“We offer meaningful Bar and Bat Mitzvah ceremonies,” said the clerk at the information desk at Yad Vashem, the Holocaust Memorial Museum in Jerusalem.
It was December 2018. My mother, visiting from New York, and I just finished discussing options for my 11-year old daughter’s impending Bat Mitzvah. Having ingested the Shoah together with our mothers’ milk, both of our initial reactions were positive. The idea seemed eerily familiar and almost comforting; a way to ensure that our family’s history is well embedded into the next generation.
Born in Budapest in 1947, barely two years after the end of the war, my mom is in the younger group of those considered second generation. She grew up in post-war Communist Hungary but immigrated to the United States together with my father and two young children in 1972. During a recent visit to Hungary, a childhood friend asked her to photograph a plaque commemorating her father in the Forest of the Righteous Gentiles at Yad Vashem.
Hence, off we went, in December 2018, a 71-year old mother and her 50 year-old daughter, for a daylong journey from Beersheba to Jerusalem, into the horrific past that warped my grandmother’s generation, haunted my mother and her counterparts and still profoundly affected me – born 23 years after the end of World War II.
The freeway from Beersheba to Jerusalem is indeed a testament to revival; a modern highway winding through the stunning Jerusalem hills until it reaches this magical yet contested city of dreams and nightmares. Our journey was pleasant as we chatted about my grandmother, a survivor of Theresienstadt and Bergen Belsen who died in 2016 after enduring seven years of dementia hell in the Hungary that she never left. We touched on the subject of my maternal grandfather, a survivor who lost his entire family, married and died by suicide in 1950 when my mother was three and my uncle was only six months old.
Needless to say, my mom, her life and her persona were dramatically affected by the horrors of the Shoah as, to a lesser extent, so were mine. At 14, I was obsessively reading Holocaust literature, at 16 I was travelling to Israel and at 25 I made Aliyah.
It is in this imperfect land of contrasts, of hope and loss of hope, of stunning beauty and the ugliness of war, of freedom and the enslavement of souls that I chose to birth and raise my children – 3 boys and this youngest child of mine – 11-year old, Lia.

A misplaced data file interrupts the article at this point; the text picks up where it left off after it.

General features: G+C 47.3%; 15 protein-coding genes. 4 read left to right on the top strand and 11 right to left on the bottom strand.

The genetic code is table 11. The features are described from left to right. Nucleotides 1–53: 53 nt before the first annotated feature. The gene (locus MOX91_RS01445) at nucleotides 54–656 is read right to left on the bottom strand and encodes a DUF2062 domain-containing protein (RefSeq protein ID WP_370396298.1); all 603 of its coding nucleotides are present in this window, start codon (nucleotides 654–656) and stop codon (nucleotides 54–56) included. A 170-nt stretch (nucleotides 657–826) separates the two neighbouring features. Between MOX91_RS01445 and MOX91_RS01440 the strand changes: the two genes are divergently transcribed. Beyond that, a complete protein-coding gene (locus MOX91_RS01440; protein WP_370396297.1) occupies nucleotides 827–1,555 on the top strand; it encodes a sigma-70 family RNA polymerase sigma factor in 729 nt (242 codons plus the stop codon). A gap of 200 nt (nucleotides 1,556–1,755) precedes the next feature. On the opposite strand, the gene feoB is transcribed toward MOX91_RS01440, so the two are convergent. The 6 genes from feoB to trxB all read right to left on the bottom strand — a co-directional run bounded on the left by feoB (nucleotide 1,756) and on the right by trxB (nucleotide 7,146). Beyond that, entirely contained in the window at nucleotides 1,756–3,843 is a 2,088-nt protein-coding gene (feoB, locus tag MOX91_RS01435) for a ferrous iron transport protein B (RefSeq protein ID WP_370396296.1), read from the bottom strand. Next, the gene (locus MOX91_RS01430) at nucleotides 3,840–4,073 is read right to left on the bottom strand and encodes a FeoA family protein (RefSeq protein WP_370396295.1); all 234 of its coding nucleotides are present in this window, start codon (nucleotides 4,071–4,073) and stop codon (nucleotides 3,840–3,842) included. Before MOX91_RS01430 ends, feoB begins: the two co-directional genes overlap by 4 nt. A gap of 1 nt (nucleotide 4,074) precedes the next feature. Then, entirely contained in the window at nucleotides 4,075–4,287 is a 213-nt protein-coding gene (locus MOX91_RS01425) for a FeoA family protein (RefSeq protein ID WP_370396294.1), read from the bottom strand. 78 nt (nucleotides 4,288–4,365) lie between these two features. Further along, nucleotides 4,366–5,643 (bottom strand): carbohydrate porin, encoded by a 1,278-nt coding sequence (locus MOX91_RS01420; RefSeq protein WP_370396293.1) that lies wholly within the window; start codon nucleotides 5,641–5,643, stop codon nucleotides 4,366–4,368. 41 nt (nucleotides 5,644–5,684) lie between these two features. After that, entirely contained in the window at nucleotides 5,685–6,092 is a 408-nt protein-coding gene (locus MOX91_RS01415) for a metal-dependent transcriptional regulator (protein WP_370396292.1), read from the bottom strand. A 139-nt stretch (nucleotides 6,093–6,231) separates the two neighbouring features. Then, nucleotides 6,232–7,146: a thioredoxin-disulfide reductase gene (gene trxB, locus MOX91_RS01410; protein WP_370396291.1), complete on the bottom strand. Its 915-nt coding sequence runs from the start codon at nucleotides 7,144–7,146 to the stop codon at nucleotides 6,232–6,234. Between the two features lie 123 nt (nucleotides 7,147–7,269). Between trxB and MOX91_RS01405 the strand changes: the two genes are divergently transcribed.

“What does such a ceremony entail?” I asked the clerk. He cheerfully replied, “It’s really very nice. We twin the Bar/Bat Mitzvah with a specific child murdered in the Holocaust. It’s all very tasteful and ‘age appropriate’.
I envisioned my beautiful, innocent young daughter who was so comfortable with her identity – as a Jew, as an Israeli, as a young woman and as someone who is part of the majority in the country of her birth but whom the rights of the country’s minorities are deeply ingrained in her psyche through our family’s values and modelling.
My initial feelings of comfort associated with three generations of victimhood were instantaneously transformed into a firm commitment that while the lessons of the Shoah remain eternally relevant and must be taught, with regard to Lia, the Trauma Stops Here!
While I strongly believe in teaching the lessons of the Holocaust and am in awe of sacred work that Yad Vashem carries out, I do not feel comfortable putting my 12-year old daughter in a situation where she is supposed to imagine herself in the position of a Bat Mitzvah “twin” murdered by the Nazis.
Her Bat Mitzvah will reflect the world I want her to envision and strive to create for herself and for the generations to come; where empathy is paramount and democracy is an ideal, and not simply a process, is society’s ultimate safeguard from evil.
Three months on, Lia is participating in an egalitarian Bar/Bat Mitzvah course at Congregation Magen Avraham, our local Conservative synagogue. She is planning to read from the Torah, lead a service and dance with her friends and family at a joyous party celebrating her status as the newest full-fledged member of the most ancient community – the Jewish people.
This piece honours my grandmother’s memory and is dedicated, with much love, to two strong women, my mother, Veronika and my daughter, Lia.